Yoga, including meditation and breath control, has numerous physical and mental benefits. Multiple studies have proven that yoga is beneficial for chronic pain, stress, insomnia, and other mental health issues.
The specific poses used during yoga practice can also work to promote blood flow to specific regions of the body, which can aid digestion and lower blood pressure, among other benefits. These postures can increase flexibility, muscle strength, and cardiovascular health. They may also improve respiratory health, boost energy, and protect the body against injury.
Beyond the physical benefits, these relaxation techniques give individuals the tools to manage stress and anxiety levels. Chronic stress can take a toll on the mind and the body. It can result in neck tension, back pain, sleeping problems, headaches, drug abuse, and the inability to concentrate. Yoga allows individuals to develop coping mechanisms to handle stress in a controlled, positive manner.
Regular yoga practice—at least three times per week, and 20 minutes per practice—can greatly improve a person’s mental health. Benefits include improvements in mental clarity and concentration, stress relief, and relaxation of the mind.
Pranayama, or yoga breathing, is the foundation of yoga. It begins with the 3-part breath before moving into more advanced breathing techniques. Pranayama goes hand in hand with asana, which is the placement and posture of the yoga practitioner. Practicing the following breathing techniques will improve your self-discipline and overall well-being. Learn about the benefits here.
Abdominal Breath. Breathing moves the diaphragm up and down with each inhalation and exhalation. Air pushes the abdominal organs forward and then back inward, massaging and relaxing them.
Alternate Nostril Breath. This technique soothes the sympathetic and parasympathetic nervous systems, bringing them into sync. It also provides oxygen to both sides of the brain, providing balance.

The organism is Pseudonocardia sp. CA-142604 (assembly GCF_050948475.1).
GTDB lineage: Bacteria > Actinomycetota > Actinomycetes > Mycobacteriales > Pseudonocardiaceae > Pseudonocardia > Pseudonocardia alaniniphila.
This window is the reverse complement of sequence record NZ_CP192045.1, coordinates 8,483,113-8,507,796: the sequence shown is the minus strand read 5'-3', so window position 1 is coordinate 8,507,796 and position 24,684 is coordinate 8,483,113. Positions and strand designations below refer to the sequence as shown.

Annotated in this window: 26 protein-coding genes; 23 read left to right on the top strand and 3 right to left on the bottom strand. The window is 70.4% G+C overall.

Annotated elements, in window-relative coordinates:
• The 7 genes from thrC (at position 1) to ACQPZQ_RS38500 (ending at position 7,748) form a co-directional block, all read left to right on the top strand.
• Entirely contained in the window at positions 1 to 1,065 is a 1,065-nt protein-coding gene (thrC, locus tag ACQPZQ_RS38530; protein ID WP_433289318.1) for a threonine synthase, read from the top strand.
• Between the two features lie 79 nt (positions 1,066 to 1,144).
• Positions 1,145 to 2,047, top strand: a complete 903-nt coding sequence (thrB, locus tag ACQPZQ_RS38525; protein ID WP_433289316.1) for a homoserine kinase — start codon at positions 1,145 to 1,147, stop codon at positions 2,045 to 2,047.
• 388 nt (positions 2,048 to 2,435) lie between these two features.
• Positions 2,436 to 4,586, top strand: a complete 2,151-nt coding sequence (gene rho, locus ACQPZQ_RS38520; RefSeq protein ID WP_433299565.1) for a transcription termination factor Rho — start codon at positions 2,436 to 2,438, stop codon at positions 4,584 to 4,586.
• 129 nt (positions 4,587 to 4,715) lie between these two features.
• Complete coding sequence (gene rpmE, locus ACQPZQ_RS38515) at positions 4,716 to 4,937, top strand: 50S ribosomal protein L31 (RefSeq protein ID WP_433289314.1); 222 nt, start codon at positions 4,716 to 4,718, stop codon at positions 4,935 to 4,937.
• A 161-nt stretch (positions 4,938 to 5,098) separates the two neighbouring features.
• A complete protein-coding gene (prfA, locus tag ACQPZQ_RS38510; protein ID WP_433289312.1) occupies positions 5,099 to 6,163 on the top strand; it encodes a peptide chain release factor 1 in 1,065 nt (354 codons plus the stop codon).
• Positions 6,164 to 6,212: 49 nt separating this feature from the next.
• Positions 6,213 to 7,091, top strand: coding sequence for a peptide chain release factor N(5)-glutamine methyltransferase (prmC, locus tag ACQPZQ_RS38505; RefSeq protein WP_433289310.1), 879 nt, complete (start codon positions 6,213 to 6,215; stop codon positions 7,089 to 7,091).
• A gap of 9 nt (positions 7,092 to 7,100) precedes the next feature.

Complete 3-Part Breath. The ability to breathe deeply is critical and forms the foundation of most breathing techniques. Inhaling draws the belly in while the mid chest and upper chest breathe out together, forming the complete 3-part breath.
Mid Chest Breath. This breath focuses on expanding the rib cage out to the sides, front, and back. Air is directed into the middle lobes of the lungs, and the exhalation requires a squeezing effort to force all air out of the lungs.
Upper Chest Breath. Air is brought into the upper quadrants of the lungs, which can loosen the upper chest area. This is a great technique for releasing tension in the chest, neck, and shoulders.
Whether you are a professional yogi or a beginner, anyone can engage in these breathing techniques. Yoga offers flexibility in practice and can be adjusted for those with physical limitations. Start a yoga routine with a twenty-minute session one time per week, and build up from there. Consistency is key, and over six weeks, you will notice an improvement in your well-being!